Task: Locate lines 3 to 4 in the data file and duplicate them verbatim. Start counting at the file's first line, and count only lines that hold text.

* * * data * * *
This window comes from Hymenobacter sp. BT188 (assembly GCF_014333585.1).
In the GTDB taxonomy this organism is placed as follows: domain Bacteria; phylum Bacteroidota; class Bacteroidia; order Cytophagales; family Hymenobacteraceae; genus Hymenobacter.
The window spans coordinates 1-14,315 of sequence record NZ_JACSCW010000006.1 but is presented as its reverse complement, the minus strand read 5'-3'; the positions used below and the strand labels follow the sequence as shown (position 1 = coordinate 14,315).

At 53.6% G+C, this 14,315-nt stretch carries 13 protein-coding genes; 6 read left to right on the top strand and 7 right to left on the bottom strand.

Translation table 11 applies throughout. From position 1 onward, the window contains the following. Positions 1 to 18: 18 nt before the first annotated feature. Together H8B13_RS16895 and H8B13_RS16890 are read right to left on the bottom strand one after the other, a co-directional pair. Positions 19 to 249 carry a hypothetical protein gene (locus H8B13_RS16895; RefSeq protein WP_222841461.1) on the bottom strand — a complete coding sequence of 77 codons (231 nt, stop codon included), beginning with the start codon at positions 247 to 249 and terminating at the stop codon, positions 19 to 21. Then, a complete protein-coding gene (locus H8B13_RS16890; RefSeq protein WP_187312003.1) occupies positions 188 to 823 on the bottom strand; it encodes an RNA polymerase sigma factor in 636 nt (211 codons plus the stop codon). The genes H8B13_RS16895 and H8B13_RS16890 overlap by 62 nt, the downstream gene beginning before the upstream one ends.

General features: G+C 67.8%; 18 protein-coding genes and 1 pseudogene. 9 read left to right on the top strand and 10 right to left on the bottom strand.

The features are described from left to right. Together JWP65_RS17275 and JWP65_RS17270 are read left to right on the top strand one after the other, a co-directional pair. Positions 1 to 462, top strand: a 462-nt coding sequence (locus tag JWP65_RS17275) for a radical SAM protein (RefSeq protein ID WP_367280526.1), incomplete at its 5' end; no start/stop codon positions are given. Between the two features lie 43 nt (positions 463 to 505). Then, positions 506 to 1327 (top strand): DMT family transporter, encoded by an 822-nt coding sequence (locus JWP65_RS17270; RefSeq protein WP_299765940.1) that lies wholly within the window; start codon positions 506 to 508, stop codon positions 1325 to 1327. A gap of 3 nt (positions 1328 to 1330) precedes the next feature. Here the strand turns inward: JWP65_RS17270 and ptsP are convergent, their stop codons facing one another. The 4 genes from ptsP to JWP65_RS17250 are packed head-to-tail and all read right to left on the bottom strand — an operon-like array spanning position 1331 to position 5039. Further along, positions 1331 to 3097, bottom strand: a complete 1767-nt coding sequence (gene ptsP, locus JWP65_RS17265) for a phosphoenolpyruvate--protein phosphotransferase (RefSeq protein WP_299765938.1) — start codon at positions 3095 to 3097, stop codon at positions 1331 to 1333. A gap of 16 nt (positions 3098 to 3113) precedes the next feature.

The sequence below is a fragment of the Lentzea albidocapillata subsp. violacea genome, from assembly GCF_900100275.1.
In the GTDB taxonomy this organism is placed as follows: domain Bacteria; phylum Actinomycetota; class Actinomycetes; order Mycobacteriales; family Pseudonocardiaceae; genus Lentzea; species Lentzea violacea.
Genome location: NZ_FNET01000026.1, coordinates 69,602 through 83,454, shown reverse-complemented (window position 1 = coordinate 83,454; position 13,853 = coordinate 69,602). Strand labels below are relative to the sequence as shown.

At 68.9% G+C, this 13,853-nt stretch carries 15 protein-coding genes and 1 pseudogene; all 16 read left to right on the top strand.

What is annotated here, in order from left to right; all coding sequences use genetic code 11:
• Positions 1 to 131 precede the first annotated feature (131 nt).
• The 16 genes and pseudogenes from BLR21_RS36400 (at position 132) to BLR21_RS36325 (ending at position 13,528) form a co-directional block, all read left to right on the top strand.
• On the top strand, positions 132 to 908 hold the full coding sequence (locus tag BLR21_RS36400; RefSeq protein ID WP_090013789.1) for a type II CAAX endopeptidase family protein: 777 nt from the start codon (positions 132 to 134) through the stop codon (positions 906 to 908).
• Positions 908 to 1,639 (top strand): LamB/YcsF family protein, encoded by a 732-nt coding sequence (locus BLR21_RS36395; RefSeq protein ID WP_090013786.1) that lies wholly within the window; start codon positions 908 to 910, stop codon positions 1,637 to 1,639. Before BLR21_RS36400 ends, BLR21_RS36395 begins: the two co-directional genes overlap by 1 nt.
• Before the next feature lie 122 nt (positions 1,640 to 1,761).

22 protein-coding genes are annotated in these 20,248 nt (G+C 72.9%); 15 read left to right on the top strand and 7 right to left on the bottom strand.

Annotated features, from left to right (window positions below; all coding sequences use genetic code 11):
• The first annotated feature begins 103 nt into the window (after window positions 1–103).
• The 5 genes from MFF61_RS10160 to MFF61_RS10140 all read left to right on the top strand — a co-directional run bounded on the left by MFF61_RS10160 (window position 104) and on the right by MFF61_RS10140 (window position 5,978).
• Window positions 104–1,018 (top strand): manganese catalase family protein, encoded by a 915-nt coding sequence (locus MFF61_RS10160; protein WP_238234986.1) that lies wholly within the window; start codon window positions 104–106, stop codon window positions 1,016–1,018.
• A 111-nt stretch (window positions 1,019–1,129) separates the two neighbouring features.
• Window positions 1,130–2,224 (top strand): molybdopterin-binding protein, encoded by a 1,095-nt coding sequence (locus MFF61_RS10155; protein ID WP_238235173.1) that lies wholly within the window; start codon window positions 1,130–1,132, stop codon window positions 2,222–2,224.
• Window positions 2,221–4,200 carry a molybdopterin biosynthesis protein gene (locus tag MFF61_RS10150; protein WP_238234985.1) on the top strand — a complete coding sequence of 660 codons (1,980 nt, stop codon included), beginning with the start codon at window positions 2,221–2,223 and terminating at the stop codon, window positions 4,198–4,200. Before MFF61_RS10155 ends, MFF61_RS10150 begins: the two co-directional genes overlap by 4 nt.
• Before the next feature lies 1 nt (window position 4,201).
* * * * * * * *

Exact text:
The window spans coordinates 1-14,315 of sequence record NZ_JACSCW010000006.1 but is presented as its reverse complement, the minus strand read 5'-3'; the positions used below and the strand labels follow the sequence as shown (position 1 = coordinate 14,315).

At 53.6% G+C, this 14,315-nt stretch carries 13 protein-coding genes; 6 read left to right on the top strand and 7 right to left on the bottom strand.